There's a student movement brewing in the schools hardest hit by budget cuts. The movement's L.A. Unified epicenter is now the Santee Learning Complex just south of downtown Los Angles.

A couple of weeks ago hundreds of students from the high school refused to enter their first period classes and instead marched peacefully a couple of miles north to the 29-story school district headquarters on 3rd and Beaudry streets.

On their way they chanted slogans like, "Students united will never be defeated!" They were there to protest the planned layoff of thousands of teachers to close a looming budget deficit. Schools in poor neighborhoods, like Santee, stand to be hit the hardest by these layoffs. You see, the first teachers on the chopping block are the ones with just a few years of experience. And in working class, immigrant neighborhoods like the one around Figueroa and Washington streets near Santee High School that's a large portion of the teaching corps. Administrators would fill some of the jobs but class sizes are expected to balloon no matter how the cuts are carried out.

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Many of the students had a hard time articulating what the protest was all about. As tenth grader Gilbert Esteem, an African American student with bouncy natural, put it, the rally was to, "Not give us pink slips and stave our funds." Maybe it was just a mix up of terminology. He was a reluctant protestor. "I wanted to go to school but I got caught up. It was too late for me to go inside, so I just went."

Most other students understood clearly how teacher pink slips would affect them and younger students. Eleventh grader Wendy Campos credits a teacher two years ago for turning her around, "One of my favorite teachers is getting laid off and I don't think it's fair because I think she's a really, really good teacher. Ms. Reagan, she was our history teacher in the 9th grade. I was a slack-off in freshman year but something about her captivated me to learn more. She made classes interesting for me, you know. I actually focused and I passed the class with an A."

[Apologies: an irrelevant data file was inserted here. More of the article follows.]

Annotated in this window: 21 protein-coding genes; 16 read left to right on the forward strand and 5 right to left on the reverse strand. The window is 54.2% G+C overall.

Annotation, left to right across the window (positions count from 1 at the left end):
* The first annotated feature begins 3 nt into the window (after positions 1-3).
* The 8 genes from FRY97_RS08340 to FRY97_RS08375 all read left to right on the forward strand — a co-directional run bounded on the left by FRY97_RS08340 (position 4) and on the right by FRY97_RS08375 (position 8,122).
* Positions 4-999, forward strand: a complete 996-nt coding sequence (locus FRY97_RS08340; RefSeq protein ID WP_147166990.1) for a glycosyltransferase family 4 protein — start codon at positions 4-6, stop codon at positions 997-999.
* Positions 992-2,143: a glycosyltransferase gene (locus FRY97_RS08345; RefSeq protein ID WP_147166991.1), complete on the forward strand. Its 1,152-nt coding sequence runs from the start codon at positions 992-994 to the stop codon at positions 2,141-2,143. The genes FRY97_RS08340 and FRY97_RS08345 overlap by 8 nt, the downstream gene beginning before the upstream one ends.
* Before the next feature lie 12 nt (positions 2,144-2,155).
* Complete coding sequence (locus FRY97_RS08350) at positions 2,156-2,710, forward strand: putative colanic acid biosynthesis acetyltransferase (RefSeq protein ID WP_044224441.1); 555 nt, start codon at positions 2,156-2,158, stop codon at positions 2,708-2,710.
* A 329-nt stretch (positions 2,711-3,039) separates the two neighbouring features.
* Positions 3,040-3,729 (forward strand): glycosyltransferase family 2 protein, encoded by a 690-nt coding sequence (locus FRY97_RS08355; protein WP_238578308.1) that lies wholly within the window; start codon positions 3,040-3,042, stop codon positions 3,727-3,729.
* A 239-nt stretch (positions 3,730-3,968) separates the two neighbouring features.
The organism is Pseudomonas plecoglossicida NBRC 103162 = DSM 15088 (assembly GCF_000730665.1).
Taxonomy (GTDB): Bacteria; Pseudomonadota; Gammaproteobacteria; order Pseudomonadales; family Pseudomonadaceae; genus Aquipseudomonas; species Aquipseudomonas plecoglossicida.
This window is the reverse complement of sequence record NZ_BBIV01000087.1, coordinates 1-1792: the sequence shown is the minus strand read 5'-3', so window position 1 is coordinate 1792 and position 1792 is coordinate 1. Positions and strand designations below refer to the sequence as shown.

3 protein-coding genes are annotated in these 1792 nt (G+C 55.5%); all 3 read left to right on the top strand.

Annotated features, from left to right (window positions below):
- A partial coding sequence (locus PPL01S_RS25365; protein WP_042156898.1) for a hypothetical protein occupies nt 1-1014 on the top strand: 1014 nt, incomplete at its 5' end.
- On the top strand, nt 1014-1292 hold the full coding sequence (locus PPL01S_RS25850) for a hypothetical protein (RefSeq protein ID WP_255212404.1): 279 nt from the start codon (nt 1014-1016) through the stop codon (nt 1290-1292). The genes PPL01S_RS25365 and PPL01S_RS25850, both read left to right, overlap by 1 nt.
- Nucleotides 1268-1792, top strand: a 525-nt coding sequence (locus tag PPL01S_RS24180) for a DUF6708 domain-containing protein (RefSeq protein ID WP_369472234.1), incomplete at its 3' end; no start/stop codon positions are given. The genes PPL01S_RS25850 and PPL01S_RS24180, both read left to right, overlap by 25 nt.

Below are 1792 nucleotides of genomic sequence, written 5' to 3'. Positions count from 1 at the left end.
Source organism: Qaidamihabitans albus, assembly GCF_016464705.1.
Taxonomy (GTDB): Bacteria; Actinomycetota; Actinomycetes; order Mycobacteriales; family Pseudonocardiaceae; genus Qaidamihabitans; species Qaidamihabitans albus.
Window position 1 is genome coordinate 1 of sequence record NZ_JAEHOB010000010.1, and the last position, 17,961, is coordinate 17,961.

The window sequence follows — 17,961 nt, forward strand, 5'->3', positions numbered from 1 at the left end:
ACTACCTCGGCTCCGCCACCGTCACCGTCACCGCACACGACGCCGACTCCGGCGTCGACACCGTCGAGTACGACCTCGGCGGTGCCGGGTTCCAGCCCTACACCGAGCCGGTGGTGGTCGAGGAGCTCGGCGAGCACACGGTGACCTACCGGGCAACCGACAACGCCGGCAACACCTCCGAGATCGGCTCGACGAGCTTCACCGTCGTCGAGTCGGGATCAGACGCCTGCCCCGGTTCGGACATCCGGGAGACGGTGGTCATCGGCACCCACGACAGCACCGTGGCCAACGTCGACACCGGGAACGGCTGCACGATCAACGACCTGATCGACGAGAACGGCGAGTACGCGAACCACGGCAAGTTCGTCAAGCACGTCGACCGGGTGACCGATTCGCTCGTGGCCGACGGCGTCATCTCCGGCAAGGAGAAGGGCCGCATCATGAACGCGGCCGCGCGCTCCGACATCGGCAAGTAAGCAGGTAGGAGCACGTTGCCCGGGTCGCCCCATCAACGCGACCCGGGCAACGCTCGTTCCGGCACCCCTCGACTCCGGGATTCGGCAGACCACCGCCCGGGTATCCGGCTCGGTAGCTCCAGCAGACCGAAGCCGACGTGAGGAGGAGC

Marshall Tuck, the CEO of the Partnership for L.A. Schools, the non profit started by L.A. Mayor Antonio Villaragosa to run Santee and nine other campuses, hovered over students in a suit and tie. At one point rushing to stop students from pushing an L.A. Dash bus. The Partnership, he said, agrees with the protest but not the walkout, "We've been telling them, we're on the same side."

The students sat on a patch of grass in the shadow of the 29 story building. Leaders spoke to students with bullhorns borrowed from Union del Barrio, the San Diego-based Mexican self-determination organization. Union's Association of Raza Educators has three statewide chapters. Several Santee High School teachers lead the Los Angeles group.

School district superintendent Ramon Cortines showed up to speak to students and engaged in a ten minute bull session with Santee High 12th grader Christian Lopez. Their uneven discussion ranged from budgets to school district politics.


Christian Lopez: "Are you OK with teachers protesting, then? Because it was the teachers who were going to do something on Friday, right?"

Ramon Cortines: "Let me tell you, I was at a school on Friday, the teachers protested before school. They protested after school, everything."

Ninth grader Ana Lozada, a fashion design student with dramatic, thick, Cleopatra eye makeup and lip and nose piercings, said these students were mostly the sons and daughters of immigrants. She and a friend held up signs saying "No More Pink Slips" and "Cuts Hurt Kids!!!"

These are the students who watched in middle school several years ago as their older brothers and sisters walked out of high school campuses and their parents and other relatives took over the streets of Los Angeles to demand immigration reform.

Korrine Robinson, a Santee Senior, preached to her fellow students about their communal role in the struggle to protect public education, "If you can draw, if you can skate, if you can write, if you can sing, if you can act, I don't know, make a play about it. Draw something, tag up a wall, do something, find a solution to what we can do."

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